The research also proved beyond a doubt that employees who applied for the job using Firefox or Chrome browser excelled in numerous other areas–such as creativity, initiative, and meeting sales targets–above those who used Internet Explorer (the browser that comes preinstalled on all Windows computers) or Safari (the browser that comes on all Mac computers).

Why?

Chief Analytics Officer, Michael Housman explains:

“I think that the fact that you took the time to install Firefox on your computer shows us something about you. It shows that you’re someone who is an informed consumer. . . . You’ve made an active choice to do something that wasn’t default.” (quoted here)

‘Default’ is easy. It doesn’t take any initiative. It doesn’t demand furthering your knowledge or improving your skillset. Those who opt for the ‘default’ option tend to be more likely to settle for whatever life throws at them rather than stepping out and making the decision to take ‘the road less travelled.’

How many times are we tempted to settle for the default option in our lives?

It’s easier, to be sure.

But how much of lasting value has ever been accomplished by those who navigate their lives by choosing only what’s easy?Icecream

It’s kind of like choosing Vanilla ice cream at Baskin-Robbins. Yes, it’s available. But seriously? Give me a classic Peanut Butter & Chocolate, Pistachio Almond or, better still, how about that intriguingly-named Love Potion #31?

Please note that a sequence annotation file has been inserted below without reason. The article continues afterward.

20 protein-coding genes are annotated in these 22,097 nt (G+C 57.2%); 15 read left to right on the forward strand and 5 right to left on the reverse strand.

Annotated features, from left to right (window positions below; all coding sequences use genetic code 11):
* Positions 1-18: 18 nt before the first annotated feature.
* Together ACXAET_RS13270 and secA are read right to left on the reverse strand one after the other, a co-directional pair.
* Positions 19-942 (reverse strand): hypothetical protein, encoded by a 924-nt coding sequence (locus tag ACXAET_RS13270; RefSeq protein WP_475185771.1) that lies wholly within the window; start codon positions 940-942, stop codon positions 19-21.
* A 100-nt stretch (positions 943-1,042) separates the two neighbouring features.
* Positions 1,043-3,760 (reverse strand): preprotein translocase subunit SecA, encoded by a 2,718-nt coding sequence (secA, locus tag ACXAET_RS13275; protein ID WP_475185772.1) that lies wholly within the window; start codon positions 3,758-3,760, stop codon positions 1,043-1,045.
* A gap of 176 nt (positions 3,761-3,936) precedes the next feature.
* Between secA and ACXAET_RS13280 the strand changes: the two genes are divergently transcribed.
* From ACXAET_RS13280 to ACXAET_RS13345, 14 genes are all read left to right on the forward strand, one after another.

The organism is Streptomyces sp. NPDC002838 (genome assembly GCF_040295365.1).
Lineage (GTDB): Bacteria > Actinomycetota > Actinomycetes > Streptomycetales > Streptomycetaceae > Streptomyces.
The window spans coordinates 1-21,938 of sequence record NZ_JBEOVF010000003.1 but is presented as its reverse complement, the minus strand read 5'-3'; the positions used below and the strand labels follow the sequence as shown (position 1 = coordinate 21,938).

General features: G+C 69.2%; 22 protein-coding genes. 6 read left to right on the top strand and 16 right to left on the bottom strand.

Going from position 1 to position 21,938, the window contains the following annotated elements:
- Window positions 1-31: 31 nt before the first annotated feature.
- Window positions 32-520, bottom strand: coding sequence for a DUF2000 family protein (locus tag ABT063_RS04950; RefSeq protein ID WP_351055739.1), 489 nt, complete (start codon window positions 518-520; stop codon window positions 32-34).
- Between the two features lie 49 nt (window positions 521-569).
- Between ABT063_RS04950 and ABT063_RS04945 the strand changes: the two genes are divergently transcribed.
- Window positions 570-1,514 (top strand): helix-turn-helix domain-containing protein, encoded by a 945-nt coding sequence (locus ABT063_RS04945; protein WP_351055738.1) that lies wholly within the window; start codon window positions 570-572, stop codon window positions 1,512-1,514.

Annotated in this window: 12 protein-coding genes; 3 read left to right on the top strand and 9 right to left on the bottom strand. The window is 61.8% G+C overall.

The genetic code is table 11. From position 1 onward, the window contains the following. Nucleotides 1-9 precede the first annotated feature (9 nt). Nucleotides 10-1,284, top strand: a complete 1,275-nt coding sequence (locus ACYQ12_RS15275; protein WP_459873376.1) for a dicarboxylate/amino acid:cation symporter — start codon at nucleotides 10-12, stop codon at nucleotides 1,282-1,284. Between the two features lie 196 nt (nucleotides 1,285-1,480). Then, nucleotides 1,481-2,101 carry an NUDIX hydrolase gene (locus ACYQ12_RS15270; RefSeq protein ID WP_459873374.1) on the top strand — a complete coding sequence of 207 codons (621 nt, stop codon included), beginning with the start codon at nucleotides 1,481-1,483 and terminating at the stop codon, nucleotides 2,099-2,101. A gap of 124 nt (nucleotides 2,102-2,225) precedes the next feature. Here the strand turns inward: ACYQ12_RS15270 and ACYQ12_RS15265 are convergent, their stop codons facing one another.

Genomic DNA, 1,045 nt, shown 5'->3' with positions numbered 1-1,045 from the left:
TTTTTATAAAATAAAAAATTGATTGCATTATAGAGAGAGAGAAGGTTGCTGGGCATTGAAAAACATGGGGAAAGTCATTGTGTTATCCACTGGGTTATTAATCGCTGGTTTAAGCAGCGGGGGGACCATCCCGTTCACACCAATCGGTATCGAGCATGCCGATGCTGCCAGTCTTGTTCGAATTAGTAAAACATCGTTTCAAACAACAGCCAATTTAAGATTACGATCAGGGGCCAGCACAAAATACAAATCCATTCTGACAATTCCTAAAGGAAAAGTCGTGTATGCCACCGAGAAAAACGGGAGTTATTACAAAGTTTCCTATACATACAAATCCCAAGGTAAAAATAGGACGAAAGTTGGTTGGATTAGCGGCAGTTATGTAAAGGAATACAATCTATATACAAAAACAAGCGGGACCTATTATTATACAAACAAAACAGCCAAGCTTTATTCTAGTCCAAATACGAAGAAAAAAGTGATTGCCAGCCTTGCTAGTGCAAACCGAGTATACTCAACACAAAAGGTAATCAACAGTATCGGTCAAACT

Vanilla is not an option. At least not for me, when I’m at Baskin-Robbins.

So what about life? Am I settling for the ‘default’ or am I saying, “I can do things differently”? Am I rationalising the status quo, or am I asking how I can make a difference? Do I mindlessly cooperate with whatever is offered me or do I dare to question what is often sold as ‘part of the package’?

If you haven’t caught on yet, this post isn’t about web browsers. It’s about living. And life’s too short–and too previous–to placidly accept whatever comes your way.

In the words of Robert Frost:

Two roads diverged in a yellow wood,
And sorry I could not travel both
And be one traveller, long I stood
And looked down one as far as I could
To where it bent in the undergrowth;

Then took the other, as just as fair,
And having perhaps the better claim,
Because it was grassy and wanted wear;
Though as for that the passing there
Had worn them really about the same,

And both that morning equally lay
In leaves no step had trodden black.
Oh, I kept the first for another day!
Yet knowing how way leads on to way,
I doubted if I should ever come back.

I shall be telling this with a sigh
Somewhere ages and ages hence:
Two roads diverged in a wood, and I—
I took the one less travelled by,
And that has made all the difference.

Now who’s up for some ice cream?

This is Making Me Stronger